and is affectionately regarded as being the boundary of
the village site. Once a year, in May, just before the
sowing season begins, a ceremony takes place in con-
nection with it. Reverence is first made to the bullocks

* Mysore and Coorg Gazetteer.


of the village, and in the evening they are driven through
the gateway past the boddu-rayi with tom-toms, flutes,
and all kinds of music. The Barike next does puja
(worship) to the stone, and then a string of mango
leaves is tied across the gateway above it. The vil-
lagers now form sides, one party trying to drive the
bullocks through the gate, and the other trying to keep
them out. The greatest uproar and confusion naturally
follow, and, in the midst of the turmoil, some bullock or
other eventually breaks through the guardians of the
gate, and gains the village. If that first bullock is a red
one, the red grains on the red soils will flourish in the
coming season. If he is white, white crops like cotton
and white cholam will prosper. If he is red-and-white,
both kinds will do well. When the rains fail, and, in any
case, on the first full moon in September, rude human
figures drawn on the ground with powdered charcoal
may be seen at cross-roads and along big thoroughfares.
They represent Jokumara the rain-god, and are made by
the Barikes a class of village servants, who are usually
of the Gaurimakkalu sub-division of the Kabberas.
The villagers give the artists some small remuneration,
and believe that luck comes to those who pass over the

Barike. A title of Gaudos and other Oriya castes.

Barrellu (buffaloes). An exogamous sept of Kapu.

Basala. Recorded, in the Madras Census Report,
1901, as Telugu beggars and soothsayers in Vizagapatam.
The word is apparently a corruption of Basa-valu, a sage.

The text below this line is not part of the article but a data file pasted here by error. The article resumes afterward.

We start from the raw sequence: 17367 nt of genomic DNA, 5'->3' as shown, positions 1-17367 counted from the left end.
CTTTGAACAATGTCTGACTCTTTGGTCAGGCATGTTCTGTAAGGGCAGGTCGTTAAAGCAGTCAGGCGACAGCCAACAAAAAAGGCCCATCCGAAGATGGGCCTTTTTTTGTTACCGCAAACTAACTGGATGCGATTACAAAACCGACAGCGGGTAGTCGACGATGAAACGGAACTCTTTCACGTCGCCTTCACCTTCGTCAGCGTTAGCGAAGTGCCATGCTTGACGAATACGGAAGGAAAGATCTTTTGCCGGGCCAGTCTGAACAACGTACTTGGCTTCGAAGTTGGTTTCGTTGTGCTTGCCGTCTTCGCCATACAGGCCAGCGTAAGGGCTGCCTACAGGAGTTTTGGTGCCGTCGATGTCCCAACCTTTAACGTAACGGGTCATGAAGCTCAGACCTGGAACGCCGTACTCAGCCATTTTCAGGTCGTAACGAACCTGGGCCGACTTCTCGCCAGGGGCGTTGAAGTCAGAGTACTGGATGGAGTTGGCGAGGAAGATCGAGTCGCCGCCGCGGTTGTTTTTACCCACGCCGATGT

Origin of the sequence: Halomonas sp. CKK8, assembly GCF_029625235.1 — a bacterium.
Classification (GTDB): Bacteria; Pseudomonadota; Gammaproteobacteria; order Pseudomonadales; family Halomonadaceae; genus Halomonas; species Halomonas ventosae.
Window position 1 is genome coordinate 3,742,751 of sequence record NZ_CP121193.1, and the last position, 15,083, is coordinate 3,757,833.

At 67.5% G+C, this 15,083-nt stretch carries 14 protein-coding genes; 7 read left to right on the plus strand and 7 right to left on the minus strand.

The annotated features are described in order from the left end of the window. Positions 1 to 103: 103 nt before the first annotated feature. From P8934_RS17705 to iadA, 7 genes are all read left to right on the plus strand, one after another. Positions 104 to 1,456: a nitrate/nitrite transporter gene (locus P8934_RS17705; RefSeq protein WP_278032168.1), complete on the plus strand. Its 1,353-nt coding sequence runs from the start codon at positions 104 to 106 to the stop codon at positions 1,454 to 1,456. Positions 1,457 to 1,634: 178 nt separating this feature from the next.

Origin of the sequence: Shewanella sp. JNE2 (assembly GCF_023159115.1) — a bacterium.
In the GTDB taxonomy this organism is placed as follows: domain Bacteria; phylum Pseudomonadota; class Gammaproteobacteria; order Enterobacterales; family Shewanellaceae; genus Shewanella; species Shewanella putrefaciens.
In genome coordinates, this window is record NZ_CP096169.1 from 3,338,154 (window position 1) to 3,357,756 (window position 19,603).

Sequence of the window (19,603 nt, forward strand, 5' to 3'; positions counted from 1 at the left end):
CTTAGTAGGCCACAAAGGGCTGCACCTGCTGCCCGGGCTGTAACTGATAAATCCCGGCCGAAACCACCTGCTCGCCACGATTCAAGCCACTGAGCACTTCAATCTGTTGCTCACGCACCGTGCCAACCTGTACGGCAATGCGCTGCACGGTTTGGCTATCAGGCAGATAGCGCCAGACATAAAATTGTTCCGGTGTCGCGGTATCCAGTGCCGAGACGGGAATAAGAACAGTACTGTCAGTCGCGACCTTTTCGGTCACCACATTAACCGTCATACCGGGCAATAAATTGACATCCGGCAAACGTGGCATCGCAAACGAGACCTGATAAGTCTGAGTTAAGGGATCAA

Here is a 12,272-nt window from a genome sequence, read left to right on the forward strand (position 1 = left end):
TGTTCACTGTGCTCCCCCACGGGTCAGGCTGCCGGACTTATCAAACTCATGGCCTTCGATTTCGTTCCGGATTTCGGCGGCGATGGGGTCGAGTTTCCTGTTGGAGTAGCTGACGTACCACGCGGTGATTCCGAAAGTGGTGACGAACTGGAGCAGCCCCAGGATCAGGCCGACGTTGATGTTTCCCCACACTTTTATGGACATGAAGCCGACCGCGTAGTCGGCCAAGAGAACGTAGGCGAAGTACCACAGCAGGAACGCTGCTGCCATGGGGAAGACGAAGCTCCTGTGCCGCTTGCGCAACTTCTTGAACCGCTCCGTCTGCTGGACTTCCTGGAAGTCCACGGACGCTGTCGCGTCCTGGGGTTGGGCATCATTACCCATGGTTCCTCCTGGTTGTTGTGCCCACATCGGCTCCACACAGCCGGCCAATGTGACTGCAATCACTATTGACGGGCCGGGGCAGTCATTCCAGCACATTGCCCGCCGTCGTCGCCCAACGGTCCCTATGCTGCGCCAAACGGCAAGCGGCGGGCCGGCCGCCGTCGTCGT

The Basa-valu pretend to be messengers of Indra, the
chief of the Devatas, and prognosticate coming events.

Basari (fig tree). A gotra of Kurni.

Basava Golla. A name for certain Koyis of the
Godavari district, whose grandfathers had a quarrel with


some of their neighbours, and separated from them.
The name Basava is said to be derived from bhasha, a
language, as these Koyis speak a different language
from the true Gollas.* In like manner, Basa Kondhs
are those who speak their proper language, in contra-
distinction to those who speak Oriya, or Oriya mixed
with Kui.

Basavi. See Deva-dasi.

Basiya Korono. A sub-division of Korono.

Basruvogaru (basru, belly). An exogamous sept
of Gauda.

Baththala (rice). An exogamous sept of Kamma.

Batlu (cup). An exogamous sept of Kuruba.

Bauri. There are found in the Madras Presidency
nomad gangs of Bauris or Bawariyas, who are described t
as " one of the worst criminal tribes of India. The
sphere of their operations extends throughout the length
and breadth of the country. They not only commit
robberies, burglaries and thefts, but also practice the art
of manufacturing and passing counterfeit coin. They
keep with them a small quantity of wheat and sandal
seeds in a small tin or brass case, which they call
Devakadana or God's grain, and a tuft of peacock's
feathers, all in a bundle. They are very superstitious,
and do not embark on any enterprise without first
ascertaining by omens whether it will be attended
with success or not. This they do by taking at random
a small quantity of grains out of their Devakadana and
counting the number of grains, the omen being con-
sidered good or bad according as the number of seeds is
odd or even. For a detailed record of the history of

* Rev. J. Cain, Ind. Ant., V, 1876,

f M. Paupa Rao Naidu. The Criminal Tribes of India. No. Ill, Madras,


this criminal class, and the methods employed in the
performance of criminal acts, I would refer the reader to
the accounts given by Mr. Paupa Rao * and Mr. W.
Crooke. f

Bavaji. The Bavajis are Bairagi or Gosayi beggars,
who travel about the country. They are known by
various names, e.g., Bairagi, Sadu, etc.

Bavuri. The Bavuris, or Bauris, are a low class of
Oriya basket-makers, living in Ganjam, and are more
familiarly known as Khodalo. They are a polluting
class, living in separate quarters, and occupy a position
lower than the Samantiyas, but higher than the Kondras,
Dandasis, and Haddis. They claim that palanquin
(dhooly or duli) bearing is their traditional occupation,
and consequently call themselves Boyi. " According
to one story, " Risley writes, \ " they were degraded for
attempting to steal food from the banquet of the gods ;
another professes to trace them back to a mythical
ancestor named Bahak Rishi (the bearer of burdens), and
tells how, while returning from a marriage procession,
they sold the palanquin they had been hired to carry,
got drunk on the proceeds, and assaulted their guru
(religious preceptor), who cursed them for the sacrilege,
and condemned them to rank thenceforward among